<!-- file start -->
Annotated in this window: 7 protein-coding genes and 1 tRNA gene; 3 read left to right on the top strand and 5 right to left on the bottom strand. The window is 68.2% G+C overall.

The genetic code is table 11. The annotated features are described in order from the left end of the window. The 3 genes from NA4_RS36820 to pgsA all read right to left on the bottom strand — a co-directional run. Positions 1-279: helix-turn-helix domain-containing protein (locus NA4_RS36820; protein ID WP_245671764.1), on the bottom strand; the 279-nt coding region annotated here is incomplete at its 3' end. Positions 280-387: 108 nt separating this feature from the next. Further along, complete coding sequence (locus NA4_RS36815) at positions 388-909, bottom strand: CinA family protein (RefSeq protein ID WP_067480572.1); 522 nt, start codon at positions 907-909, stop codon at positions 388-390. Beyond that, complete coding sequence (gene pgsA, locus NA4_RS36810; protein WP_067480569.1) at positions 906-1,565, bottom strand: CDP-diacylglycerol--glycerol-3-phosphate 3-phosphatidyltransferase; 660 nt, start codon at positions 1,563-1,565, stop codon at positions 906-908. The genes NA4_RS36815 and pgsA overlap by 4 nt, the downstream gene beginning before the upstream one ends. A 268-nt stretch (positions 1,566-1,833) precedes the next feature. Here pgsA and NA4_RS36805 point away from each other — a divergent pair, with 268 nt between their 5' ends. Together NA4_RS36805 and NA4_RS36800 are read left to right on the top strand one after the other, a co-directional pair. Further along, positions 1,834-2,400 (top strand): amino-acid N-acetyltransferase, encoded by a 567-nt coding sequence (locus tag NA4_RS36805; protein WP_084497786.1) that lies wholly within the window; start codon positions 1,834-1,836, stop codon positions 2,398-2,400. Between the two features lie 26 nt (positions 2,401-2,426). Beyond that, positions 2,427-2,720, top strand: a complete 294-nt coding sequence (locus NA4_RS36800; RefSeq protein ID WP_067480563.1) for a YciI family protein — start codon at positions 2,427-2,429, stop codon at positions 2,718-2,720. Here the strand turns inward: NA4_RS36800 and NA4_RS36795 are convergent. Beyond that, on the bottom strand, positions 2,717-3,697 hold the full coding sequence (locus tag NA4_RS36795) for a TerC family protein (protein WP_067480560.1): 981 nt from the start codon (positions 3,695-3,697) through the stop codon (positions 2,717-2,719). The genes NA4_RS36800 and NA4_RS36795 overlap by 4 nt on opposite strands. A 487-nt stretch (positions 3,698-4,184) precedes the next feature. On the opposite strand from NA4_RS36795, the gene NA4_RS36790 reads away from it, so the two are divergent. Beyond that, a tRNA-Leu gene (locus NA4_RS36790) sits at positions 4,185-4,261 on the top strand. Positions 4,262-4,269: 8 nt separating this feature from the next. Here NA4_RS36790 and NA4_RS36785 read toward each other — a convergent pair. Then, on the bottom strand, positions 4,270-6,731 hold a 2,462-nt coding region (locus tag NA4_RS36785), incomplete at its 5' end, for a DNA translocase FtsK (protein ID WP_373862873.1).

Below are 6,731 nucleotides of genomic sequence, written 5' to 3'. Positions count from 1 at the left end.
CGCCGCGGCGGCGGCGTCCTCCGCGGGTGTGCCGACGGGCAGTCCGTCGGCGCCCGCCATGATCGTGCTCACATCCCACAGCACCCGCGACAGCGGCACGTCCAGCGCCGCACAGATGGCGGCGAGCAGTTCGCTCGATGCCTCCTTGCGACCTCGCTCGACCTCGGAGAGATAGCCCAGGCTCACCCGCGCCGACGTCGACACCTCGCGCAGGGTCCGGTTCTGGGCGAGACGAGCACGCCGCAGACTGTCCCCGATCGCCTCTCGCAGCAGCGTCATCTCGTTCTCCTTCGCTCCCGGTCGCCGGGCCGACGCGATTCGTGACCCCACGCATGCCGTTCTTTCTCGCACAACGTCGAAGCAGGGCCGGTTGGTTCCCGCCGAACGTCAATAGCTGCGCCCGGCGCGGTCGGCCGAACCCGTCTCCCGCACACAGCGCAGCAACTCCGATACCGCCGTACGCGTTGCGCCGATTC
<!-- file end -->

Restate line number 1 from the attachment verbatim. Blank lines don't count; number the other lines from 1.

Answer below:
Annotated in this window: 7 protein-coding genes and 1 tRNA gene; 3 read left to right on the top strand and 5 right to left on the bottom strand. The window is 68.2% G+C overall.